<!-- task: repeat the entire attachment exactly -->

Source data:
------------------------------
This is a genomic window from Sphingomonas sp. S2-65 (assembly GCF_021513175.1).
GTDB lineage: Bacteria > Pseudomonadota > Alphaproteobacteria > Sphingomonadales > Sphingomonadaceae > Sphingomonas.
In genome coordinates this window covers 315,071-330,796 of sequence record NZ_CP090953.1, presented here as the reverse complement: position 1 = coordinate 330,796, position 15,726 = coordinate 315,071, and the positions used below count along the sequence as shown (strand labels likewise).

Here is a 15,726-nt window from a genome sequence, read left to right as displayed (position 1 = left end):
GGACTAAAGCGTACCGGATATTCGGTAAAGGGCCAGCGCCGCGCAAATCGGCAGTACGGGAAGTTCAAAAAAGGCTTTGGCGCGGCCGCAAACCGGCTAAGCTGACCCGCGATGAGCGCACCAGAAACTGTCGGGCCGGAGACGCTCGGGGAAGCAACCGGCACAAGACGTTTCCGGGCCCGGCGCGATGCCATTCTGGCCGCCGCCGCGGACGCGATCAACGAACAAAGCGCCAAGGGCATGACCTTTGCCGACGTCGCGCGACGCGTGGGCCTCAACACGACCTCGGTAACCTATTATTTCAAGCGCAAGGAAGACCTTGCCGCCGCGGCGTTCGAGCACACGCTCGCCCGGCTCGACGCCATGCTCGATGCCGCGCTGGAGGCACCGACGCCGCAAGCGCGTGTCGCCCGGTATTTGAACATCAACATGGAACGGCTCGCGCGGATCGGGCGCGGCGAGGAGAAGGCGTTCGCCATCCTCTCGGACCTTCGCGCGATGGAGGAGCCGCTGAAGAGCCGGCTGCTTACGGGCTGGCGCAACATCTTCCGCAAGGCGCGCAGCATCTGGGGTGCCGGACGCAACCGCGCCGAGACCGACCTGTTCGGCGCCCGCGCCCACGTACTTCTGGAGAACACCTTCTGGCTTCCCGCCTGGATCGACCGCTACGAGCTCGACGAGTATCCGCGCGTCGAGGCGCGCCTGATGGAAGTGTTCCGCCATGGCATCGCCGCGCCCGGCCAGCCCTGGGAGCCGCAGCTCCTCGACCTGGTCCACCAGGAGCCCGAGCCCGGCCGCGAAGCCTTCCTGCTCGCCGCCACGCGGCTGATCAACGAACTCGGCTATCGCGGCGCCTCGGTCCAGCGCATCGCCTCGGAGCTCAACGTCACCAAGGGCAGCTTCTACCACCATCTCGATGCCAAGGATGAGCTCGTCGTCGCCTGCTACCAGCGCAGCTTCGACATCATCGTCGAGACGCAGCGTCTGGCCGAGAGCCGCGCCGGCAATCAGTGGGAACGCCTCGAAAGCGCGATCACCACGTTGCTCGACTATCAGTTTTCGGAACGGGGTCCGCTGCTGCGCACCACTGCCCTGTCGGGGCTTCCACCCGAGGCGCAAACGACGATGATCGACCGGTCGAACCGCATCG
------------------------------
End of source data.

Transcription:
This is a genomic window from Sphingomonas sp. S2-65 (assembly GCF_021513175.1).
GTDB lineage: Bacteria > Pseudomonadota > Alphaproteobacteria > Sphingomonadales > Sphingomonadaceae > Sphingomonas.
In genome coordinates this window covers 315,071-330,796 of sequence record NZ_CP090953.1, presented here as the reverse complement: position 1 = coordinate 330,796, position 15,726 = coordinate 315,071, and the positions used below count along the sequence as shown (strand labels likewise).

Here is a 15,726-nt window from a genome sequence, read left to right as displayed (position 1 = left end):
GGACTAAAGCGTACCGGATATTCGGTAAAGGGCCAGCGCCGCGCAAATCGGCAGTACGGGAAGTTCAAAAAAGGCTTTGGCGCGGCCGCAAACCGGCTAAGCTGACCCGCGATGAGCGCACCAGAAACTGTCGGGCCGGAGACGCTCGGGGAAGCAACCGGCACAAGACGTTTCCGGGCCCGGCGCGATGCCATTCTGGCCGCCGCCGCGGACGCGATCAACGAACAAAGCGCCAAGGGCATGACCTTTGCCGACGTCGCGCGACGCGTGGGCCTCAACACGACCTCGGTAACCTATTATTTCAAGCGCAAGGAAGACCTTGCCGCCGCGGCGTTCGAGCACACGCTCGCCCGGCTCGACGCCATGCTCGATGCCGCGCTGGAGGCACCGACGCCGCAAGCGCGTGTCGCCCGGTATTTGAACATCAACATGGAACGGCTCGCGCGGATCGGGCGCGGCGAGGAGAAGGCGTTCGCCATCCTCTCGGACCTTCGCGCGATGGAGGAGCCGCTGAAGAGCCGGCTGCTTACGGGCTGGCGCAACATCTTCCGCAAGGCGCGCAGCATCTGGGGTGCCGGACGCAACCGCGCCGAGACCGACCTGTTCGGCGCCCGCGCCCACGTACTTCTGGAGAACACCTTCTGGCTTCCCGCCTGGATCGACCGCTACGAGCTCGACGAGTATCCGCGCGTCGAGGCGCGCCTGATGGAAGTGTTCCGCCATGGCATCGCCGCGCCCGGCCAGCCCTGGGAGCCGCAGCTCCTCGACCTGGTCCACCAGGAGCCCGAGCCCGGCCGCGAAGCCTTCCTGCTCGCCGCCACGCGGCTGATCAACGAACTCGGCTATCGCGGCGCCTCGGTCCAGCGCATCGCCTCGGAGCTCAACGTCACCAAGGGCAGCTTCTACCACCATCTCGATGCCAAGGATGAGCTCGTCGTCGCCTGCTACCAGCGCAGCTTCGACATCATCGTCGAGACGCAGCGTCTGGCCGAGAGCCGCGCCGGCAATCAGTGGGAACGCCTCGAAAGCGCGATCACCACGTTGCTCGACTATCAGTTTTCGGAACGGGGTCCGCTGCTGCGCACCACTGCCCTGTCGGGGCTTCCACCCGAGGCGCAAACGACGATGATCGACCGGTCGAACCGCATCG